SpaceX plans to take advantage of an open launch window in 2024 to launch its first unmanned mission to Mars. The same year, the company also plans to land American astronauts on the moon.

While SpaceX’s beginnings were a bit complicated, the company has since succeeded in shaking up the space industry with its reusable launchers. Until a few months ago, these rockets were only deployed to launch satellites into orbit or to transport cargo to the ISS. Last May, a further step was taken with the dispatch of the first astronauts into space using a SpaceX rocket. Elon Musk is now aiming for the Red Planet. For information, it was this ambition that motivated the creation of the company in 2002.

A first mission in 2024

SpaceX is also on track to launch its first unmanned mission to Mars “in just four years,” Elon Musk said Friday (October 16) at the Mars Society International Convention. “I think we have a chance to take advantage of this second transfer window”.

This window that Musk talks about is a launch opportunity to Mars that presents itself every 26 months. This year, NASA, China and the United Arab Emirates all took advantage of this opening (in July) to launch missions to the Red Planet. The next window will open in 2022 (ESA should take this opportunity to launch its ExoMars mission). Elon Musk is therefore referring here to the following launch opportunity: that of 2024.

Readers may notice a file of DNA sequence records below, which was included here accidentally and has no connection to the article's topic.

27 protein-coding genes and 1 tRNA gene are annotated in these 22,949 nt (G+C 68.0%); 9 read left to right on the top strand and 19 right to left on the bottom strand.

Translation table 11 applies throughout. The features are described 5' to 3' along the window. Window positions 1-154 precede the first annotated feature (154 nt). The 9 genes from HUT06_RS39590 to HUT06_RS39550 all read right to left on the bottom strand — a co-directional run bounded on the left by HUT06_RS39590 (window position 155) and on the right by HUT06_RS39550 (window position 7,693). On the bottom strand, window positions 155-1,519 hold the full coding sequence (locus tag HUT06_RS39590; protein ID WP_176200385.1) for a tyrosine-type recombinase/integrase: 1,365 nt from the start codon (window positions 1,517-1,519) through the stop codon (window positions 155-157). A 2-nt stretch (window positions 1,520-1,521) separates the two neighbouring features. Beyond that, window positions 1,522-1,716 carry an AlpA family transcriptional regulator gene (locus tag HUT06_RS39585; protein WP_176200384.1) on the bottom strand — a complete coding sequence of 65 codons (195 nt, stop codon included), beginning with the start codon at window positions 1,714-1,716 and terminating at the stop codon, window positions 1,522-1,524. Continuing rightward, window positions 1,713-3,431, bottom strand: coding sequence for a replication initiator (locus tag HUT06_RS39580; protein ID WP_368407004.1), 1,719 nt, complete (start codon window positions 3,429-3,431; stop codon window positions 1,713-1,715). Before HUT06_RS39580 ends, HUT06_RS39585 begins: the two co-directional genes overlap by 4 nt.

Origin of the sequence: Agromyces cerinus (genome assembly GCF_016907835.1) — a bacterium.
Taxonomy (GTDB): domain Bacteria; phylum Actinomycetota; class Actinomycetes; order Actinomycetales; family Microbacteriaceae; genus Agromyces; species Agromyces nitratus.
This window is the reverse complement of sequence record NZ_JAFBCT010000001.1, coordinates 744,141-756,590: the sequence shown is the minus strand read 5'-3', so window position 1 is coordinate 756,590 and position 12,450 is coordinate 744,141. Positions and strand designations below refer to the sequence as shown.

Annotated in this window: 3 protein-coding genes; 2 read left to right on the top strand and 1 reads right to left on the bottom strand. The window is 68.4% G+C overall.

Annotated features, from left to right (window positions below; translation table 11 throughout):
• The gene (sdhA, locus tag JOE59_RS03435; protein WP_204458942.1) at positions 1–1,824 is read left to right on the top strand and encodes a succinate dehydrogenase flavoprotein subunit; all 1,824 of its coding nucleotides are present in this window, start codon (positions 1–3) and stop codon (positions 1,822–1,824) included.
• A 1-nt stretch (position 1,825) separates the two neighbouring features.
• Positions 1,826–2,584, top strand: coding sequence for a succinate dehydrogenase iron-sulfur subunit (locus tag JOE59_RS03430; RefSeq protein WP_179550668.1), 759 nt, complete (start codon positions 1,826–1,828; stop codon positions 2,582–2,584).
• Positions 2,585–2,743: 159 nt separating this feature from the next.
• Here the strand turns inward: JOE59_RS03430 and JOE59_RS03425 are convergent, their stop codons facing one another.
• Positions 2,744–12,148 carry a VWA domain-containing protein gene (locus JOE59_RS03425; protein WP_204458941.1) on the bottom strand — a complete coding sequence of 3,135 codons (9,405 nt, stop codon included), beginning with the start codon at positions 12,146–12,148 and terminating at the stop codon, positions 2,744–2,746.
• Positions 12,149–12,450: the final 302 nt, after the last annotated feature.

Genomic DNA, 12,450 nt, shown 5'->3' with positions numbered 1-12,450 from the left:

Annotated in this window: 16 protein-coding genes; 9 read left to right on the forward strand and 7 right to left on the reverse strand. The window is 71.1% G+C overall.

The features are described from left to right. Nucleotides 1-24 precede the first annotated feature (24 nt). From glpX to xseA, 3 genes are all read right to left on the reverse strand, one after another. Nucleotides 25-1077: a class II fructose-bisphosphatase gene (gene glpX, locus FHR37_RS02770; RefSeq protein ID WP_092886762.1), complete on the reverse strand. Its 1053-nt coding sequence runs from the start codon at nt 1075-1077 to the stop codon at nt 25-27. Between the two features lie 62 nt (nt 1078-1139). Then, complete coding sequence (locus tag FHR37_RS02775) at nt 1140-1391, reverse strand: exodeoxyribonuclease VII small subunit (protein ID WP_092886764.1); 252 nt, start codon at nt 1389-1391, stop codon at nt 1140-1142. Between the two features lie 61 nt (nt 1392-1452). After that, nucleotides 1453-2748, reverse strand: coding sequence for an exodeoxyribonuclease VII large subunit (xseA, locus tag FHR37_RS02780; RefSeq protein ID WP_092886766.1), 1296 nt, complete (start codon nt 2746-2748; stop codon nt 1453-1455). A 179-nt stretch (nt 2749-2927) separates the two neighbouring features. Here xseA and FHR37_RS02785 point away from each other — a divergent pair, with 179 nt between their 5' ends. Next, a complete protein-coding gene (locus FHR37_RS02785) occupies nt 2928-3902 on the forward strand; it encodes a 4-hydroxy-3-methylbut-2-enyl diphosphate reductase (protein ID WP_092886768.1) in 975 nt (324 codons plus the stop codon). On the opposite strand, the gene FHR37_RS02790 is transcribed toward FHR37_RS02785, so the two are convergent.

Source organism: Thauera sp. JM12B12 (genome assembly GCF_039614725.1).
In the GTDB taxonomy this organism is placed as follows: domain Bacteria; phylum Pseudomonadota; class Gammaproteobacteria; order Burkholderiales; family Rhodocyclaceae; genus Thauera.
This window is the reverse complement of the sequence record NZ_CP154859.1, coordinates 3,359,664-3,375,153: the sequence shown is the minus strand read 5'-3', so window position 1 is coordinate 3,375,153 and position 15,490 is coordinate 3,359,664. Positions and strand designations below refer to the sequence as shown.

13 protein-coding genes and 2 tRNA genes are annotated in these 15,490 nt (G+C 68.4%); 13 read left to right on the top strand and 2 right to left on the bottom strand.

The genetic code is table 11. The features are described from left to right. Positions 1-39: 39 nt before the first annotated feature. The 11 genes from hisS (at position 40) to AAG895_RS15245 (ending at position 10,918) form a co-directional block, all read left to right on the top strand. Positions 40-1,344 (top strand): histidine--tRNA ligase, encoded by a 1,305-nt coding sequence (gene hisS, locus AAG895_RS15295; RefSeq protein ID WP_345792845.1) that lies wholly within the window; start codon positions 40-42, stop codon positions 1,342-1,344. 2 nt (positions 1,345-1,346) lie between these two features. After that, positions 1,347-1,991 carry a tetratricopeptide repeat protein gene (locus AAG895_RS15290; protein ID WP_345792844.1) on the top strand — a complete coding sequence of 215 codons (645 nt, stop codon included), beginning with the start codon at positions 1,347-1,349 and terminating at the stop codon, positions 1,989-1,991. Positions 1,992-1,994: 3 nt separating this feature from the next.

On the technical side, this mission will normally be launched aboard a Starship vehicle, a sort of gigantic reusable spacecraft currently under development at the company’s facilities in South Texas. Two prototype test flights, called SN5 and SN6, were conducted this year, each reaching an altitude of 150m. SpaceX is currently preparing another prototype, called SN8, for a test flight at an altitude of twenty kilometers. This should be launched soon.

This Starship vessel, in fine, will also be capped at the top of the “Super Heavy”, an orbital launcher also under development at the company’s facilities.

The Moon also in the sights for Spacex

Note that while SpaceX initially stressed its intention to build a base on Mars, its main objective will be “simply” to transport goods and humans to and from the Red Planet, thus facilitating the development of Martian bases initiated by others, agencies or companies.

If Musk’s projections are correct (he is often very ambitious), this first SpaceX mission to Mars would therefore fall the same year as the one bringing American astronauts back to the Moon, as part of the Artemis program. Moreover, SpaceX is also still in the race to develop a lander that will allow this return to our satellite. The company will therefore play on several tables at the same time.

Stephan Meed

A southern gentleman at heart, Stephan is a man you'll find mudding, off-roading, and fishing on a typical weekend. However, a nutritionist by profession, he is also passionate about fitness and health through natural means. He writes mostly health-related content for the Scientific Origin.